We have always been proud to say that India has one of the world's highest youth populations. This means that we have a large number of people who can build the country and bring in a future of success.
By Malavika Kaura Saxena,
We have always been proud to say that India has one of the world’s highest youth populations. This means that we have a large number of people who can build the country and bring in a future of success. However, while we flaunt our youth population, the burden of enabling, empowering and protecting them falls on our shoulders.
Available data says that almost 25% of Indian adolescents currently use or have used some form of tobacco. This is a massive number and not one that we should take lightly at all. There have been initiatives to prevent adolescents from getting access to tobacco or tobacco products in the past. However, access is only one part of the problem.
Habits like tobacco use among teenagers are instilled through a mix of social cues, pop culture hooks, and peer groups. As they grow from childhood to adulthood, they build their personalities and circles away from home and family. To combat the attractiveness of habits like smoking or using tobacco, we, as adults, need to create a safe space for our teens and not feel threatened or punished.
In my opinion, after years of working with de-addiction, there are some key things we need to do to reduce the number of addicted youths:
Stop making tobacco consumption a taboo topic.
Yes, tobacco consumption is a terrible habit. Still, we tend to usher our kids away from a smoker on the road or hide them from view. We are partly responsible for building the aura of elusive ‘cool’ that comes with a smoker. When popular culture shows smokers, tobacco chewers, and many different substances today, we must talk about it openly. Talk about why it is wrong, how it hurts you, how it affects the world you value, and instantly, you take the mystery away.
Respect their peer groups
Teenagers are at a stage where they are trying to find their tribes. Sometimes, the people they gravitate towards may not have the best of habits. But often, parents forget that these are people with whom their kids feel at home. This is a delicate situation. Obviously, you want to keep your children safe from dangerous habits and conditions. But they mustn’t feel alienated because of it.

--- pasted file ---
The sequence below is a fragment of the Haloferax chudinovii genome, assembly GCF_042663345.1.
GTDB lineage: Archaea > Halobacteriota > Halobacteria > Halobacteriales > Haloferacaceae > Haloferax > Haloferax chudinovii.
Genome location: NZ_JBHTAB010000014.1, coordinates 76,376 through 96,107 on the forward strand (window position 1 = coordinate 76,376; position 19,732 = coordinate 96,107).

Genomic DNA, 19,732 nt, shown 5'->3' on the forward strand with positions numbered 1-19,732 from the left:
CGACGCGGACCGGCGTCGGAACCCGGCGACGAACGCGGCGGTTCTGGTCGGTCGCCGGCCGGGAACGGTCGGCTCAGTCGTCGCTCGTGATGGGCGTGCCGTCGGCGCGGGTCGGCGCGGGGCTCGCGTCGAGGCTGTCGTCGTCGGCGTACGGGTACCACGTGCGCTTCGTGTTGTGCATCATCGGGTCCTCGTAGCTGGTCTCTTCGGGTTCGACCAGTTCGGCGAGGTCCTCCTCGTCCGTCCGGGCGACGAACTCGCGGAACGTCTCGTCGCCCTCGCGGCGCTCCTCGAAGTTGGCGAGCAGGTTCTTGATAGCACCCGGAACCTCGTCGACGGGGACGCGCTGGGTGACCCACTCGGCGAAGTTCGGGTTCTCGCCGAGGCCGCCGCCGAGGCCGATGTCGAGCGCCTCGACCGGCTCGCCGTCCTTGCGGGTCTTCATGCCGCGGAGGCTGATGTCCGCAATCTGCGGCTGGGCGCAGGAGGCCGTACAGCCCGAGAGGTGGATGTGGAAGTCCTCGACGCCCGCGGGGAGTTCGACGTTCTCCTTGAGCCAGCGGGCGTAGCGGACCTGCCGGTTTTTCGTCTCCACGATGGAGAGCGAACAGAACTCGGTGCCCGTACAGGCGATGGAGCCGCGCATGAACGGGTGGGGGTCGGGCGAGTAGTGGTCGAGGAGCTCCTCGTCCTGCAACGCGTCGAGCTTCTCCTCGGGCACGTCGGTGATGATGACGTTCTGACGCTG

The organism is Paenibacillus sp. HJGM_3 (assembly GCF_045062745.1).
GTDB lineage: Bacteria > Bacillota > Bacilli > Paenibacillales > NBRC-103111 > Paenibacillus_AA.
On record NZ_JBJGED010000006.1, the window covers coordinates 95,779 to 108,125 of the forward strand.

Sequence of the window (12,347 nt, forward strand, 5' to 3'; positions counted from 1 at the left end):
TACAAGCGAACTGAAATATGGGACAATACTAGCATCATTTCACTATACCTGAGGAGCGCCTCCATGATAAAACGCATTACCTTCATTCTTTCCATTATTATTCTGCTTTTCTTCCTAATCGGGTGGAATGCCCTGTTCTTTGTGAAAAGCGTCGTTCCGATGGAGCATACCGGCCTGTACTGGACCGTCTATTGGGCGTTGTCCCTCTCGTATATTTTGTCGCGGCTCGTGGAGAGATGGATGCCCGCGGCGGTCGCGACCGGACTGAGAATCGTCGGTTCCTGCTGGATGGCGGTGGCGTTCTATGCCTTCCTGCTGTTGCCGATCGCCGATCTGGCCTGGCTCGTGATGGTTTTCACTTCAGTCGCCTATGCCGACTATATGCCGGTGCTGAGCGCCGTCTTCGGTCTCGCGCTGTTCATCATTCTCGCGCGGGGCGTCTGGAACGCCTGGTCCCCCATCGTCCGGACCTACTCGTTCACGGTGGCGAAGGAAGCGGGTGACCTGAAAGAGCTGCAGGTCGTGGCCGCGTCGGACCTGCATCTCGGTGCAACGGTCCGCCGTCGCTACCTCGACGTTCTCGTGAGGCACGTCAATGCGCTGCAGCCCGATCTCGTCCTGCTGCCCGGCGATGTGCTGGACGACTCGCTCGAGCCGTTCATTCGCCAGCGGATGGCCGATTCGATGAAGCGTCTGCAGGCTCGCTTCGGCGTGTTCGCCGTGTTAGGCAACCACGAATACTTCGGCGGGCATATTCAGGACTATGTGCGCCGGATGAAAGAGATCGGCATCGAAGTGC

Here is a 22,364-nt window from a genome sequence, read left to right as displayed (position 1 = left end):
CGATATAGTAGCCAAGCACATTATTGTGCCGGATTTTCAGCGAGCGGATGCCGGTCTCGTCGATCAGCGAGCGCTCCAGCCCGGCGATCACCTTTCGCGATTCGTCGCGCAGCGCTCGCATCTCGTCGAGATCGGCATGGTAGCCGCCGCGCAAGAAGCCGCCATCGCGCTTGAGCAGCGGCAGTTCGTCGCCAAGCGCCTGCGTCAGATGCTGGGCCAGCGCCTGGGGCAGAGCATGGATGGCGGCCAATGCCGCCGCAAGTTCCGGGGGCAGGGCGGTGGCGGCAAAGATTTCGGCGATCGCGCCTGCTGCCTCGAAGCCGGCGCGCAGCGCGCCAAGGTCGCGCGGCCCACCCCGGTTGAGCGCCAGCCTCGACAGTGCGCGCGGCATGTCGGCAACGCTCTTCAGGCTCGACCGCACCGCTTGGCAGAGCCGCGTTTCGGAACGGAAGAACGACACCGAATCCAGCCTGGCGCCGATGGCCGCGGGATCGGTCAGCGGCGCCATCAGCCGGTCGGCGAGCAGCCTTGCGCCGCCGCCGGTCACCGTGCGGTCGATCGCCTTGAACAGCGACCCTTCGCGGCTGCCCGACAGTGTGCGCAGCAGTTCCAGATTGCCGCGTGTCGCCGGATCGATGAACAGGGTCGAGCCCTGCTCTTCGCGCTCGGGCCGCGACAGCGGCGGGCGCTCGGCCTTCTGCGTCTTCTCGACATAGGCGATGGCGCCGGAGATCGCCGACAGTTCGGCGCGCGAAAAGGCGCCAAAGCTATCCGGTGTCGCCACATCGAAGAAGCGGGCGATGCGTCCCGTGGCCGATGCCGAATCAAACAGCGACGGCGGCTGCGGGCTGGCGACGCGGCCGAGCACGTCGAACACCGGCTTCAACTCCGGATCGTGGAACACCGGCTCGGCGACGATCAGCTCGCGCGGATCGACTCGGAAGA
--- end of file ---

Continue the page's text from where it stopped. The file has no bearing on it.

Be clear about your stance.
If someone in your immediate circles is a tobacco user, you must be clear with your teen about your stance in the context of the habit. Teenagers are almost adults and very quick to spot hypocrisy. Treat them as adults, give them the information and support they need. This will help them make an informed decision and make it clear that you are with them always.
Be aware and open to de-addiction
Despite all measures, there may come a situation wherein you must face the truth: Your teen is a tobacco user. Your instincts will tell you to take extreme action out of worry or fear, but you must take a step back. Most addicts are aware that they are not doing the right thing, so support and enablement is the best course of action. Tell your teen that it’s okay; they can overcome this habit and suggest different ways to take the steps necessary to do so.
Most addictions start young and in dark corners. The more open and supportive you are as an adult, the less allure there is to ‘experiment’. We must realize that a hundred cues make substance use seem normal, and we must combat those with conversations that highlight why it is wrong.
Our youth is our point of pride, and it should be our responsibility to nurture and empower them. Let’s reduce that 25% number together by changing our approach to the conversation around tobacco usage. After all, you can win a lot more hearts with honey than with vinegar!
(The author is Director –Domestic Marketing, Rusan Pharma Ltd. The article is for informational purposes only. Please consult experts and medical professionals before starting any therapy or medication. Views expressed are personal and do not reflect the official position or policy of the Financial Express Online.)